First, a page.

The Widows of Malabar Hill
by Sujata Massey
Read: June 22-28, 2018
Blurb: Perveen Mistry, the daughter of a respected Zoroastrian family, has just joined her father’s law firm, becoming one of the first female lawyers in India. Armed with a legal education from Oxford, Perveen also has a tragic personal history that makes women’s legal rights especially important to her.
Mistry Law has been appointed to execute the will of Mr. Omar Farid, a wealthy Muslim mill owner who has left three widows behind. But as Perveen examines the paperwork, she notices something strange: all three of the wives have signed over their full inheritance to a charity. What will they live on? Perveen is suspicious, especially since one of the widows has signed her form with an X – meaning she probably couldn’t even read the document. The Farid widows live in full purdah – in strict seclusion, never leaving the women’s quarters or speaking to any men. Are they being taken advantage of by an unscrupulous guardian? Perveen tries to investigate, and realizes her instincts were correct when tensions escalate to murder. Now it is her responsibility to figure out what really happened on Malabar Hill, and to ensure that no innocent women or children are in further dance.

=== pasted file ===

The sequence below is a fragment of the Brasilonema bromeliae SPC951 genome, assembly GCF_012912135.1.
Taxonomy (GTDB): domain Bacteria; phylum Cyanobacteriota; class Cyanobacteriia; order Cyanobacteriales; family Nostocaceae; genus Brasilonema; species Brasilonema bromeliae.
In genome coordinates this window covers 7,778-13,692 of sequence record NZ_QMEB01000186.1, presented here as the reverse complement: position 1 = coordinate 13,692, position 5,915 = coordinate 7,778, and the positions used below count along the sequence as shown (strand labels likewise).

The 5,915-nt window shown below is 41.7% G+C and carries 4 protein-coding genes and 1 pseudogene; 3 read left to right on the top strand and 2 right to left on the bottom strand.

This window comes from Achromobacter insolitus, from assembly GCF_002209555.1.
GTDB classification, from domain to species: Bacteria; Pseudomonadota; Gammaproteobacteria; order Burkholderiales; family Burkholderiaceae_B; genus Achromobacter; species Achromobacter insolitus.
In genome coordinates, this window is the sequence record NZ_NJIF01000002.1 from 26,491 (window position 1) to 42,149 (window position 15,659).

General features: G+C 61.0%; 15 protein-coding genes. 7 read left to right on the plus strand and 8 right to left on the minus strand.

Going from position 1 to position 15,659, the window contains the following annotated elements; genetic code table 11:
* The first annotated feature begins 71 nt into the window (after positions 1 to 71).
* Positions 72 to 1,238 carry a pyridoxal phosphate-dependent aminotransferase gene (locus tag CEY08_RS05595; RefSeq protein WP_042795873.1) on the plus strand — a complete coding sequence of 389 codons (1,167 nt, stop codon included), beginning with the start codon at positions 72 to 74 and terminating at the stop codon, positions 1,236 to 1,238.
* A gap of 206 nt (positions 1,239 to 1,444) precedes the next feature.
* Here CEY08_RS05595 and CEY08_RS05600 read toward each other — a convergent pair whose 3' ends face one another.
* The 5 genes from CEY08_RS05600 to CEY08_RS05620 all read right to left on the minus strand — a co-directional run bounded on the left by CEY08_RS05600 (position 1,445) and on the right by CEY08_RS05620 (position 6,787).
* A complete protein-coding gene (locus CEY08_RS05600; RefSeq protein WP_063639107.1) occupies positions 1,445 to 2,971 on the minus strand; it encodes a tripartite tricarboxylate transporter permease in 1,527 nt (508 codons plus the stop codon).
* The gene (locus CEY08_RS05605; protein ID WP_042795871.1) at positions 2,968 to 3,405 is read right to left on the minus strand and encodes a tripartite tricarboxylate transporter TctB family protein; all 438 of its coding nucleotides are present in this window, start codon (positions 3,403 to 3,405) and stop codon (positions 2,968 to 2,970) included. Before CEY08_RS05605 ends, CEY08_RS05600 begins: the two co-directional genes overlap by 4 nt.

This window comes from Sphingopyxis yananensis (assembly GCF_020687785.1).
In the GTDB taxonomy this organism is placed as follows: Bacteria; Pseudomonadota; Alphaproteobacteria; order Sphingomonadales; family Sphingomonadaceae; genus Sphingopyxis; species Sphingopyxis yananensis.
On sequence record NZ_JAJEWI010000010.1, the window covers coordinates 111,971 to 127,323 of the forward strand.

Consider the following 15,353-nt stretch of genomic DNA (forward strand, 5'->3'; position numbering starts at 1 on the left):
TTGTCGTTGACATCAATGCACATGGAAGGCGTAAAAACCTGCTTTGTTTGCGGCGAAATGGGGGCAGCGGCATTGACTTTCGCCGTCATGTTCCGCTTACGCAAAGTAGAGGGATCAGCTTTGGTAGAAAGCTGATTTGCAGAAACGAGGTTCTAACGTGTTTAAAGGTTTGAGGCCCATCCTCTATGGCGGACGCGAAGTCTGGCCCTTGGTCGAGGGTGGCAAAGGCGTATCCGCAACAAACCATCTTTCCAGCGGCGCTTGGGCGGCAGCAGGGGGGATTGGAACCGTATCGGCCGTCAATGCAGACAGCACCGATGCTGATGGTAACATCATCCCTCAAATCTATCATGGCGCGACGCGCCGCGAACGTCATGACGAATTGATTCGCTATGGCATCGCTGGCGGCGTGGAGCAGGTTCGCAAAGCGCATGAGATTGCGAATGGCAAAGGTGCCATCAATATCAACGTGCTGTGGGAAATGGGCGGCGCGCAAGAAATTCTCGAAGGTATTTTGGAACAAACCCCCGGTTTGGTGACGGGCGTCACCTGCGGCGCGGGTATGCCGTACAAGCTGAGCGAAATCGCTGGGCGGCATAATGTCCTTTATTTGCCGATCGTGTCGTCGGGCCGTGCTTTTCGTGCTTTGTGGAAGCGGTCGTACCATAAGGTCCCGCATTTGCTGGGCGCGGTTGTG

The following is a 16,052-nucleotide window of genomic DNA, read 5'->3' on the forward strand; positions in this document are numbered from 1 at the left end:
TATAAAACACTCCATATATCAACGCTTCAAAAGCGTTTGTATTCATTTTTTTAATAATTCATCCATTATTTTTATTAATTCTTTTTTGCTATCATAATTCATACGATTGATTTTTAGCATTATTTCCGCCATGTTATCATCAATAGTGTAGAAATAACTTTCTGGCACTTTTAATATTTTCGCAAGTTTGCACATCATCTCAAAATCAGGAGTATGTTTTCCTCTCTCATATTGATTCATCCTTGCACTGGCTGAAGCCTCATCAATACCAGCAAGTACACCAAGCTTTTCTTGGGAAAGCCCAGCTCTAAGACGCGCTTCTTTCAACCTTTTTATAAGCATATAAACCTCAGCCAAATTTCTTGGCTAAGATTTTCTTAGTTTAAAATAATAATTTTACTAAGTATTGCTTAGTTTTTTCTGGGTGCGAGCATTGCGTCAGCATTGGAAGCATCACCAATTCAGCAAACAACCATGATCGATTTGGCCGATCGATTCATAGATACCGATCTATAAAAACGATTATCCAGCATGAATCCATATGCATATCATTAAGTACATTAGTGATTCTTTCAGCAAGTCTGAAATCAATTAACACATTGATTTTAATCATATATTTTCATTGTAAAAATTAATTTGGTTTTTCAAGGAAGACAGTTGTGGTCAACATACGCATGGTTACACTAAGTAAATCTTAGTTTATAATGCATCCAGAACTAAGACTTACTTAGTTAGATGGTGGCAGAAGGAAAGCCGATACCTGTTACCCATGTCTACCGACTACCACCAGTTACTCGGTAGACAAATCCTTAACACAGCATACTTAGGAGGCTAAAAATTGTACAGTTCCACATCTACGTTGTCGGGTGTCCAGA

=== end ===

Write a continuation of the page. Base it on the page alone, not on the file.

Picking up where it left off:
Review: This is the July selection in the Modern Mrs. Darcy book club. I was initially a little hesitant to pick it up because of the setting. I don’t think I’ve ever read anything set in India and my knowledge of India and their customs are very limited, so I was unsure how I would take to this book. I can fully say that I am thrilled that I gave this one a shot! I thoroughly enjoyed it!
I absolutely adored Perveen’s character. She was so strong and I just loved her. I obviously do not want to say too much about the book here and spoil it, but there was one defining moment in this book that was really the turning point for me. Perveen stood up and did something for herself that had me literally wanting to dance across the room in jubilation. It was at that point that I realized just what kind of character Perveen was – and she’s definitely one that I hope we continue to see in future series installments! As a woman, I loved everything that Perveen stood for. Sure she made some boneheaded moves at times (who doesn’t?), but for the most part she was level-headed and intelligent. Just a well-written, well-developed character!
I actually enjoyed learning a little bit more about the culture of India, especially what women have to endure at times. As a woman in America, I am used to certain liberties that women in other countries are not allowed. I find it hard to fathom this, but I also understand cultural customs. I found it to be quite educational.
Overall this is a book that I never would have picked up by myself. I took a chance on it and am so glad that I did. I highly recommend this book to mystery lovers and historical fiction lovers alike. It’s a well-written and entertaining book. It was easy to read and enjoyable. I thoroughly enjoyed it.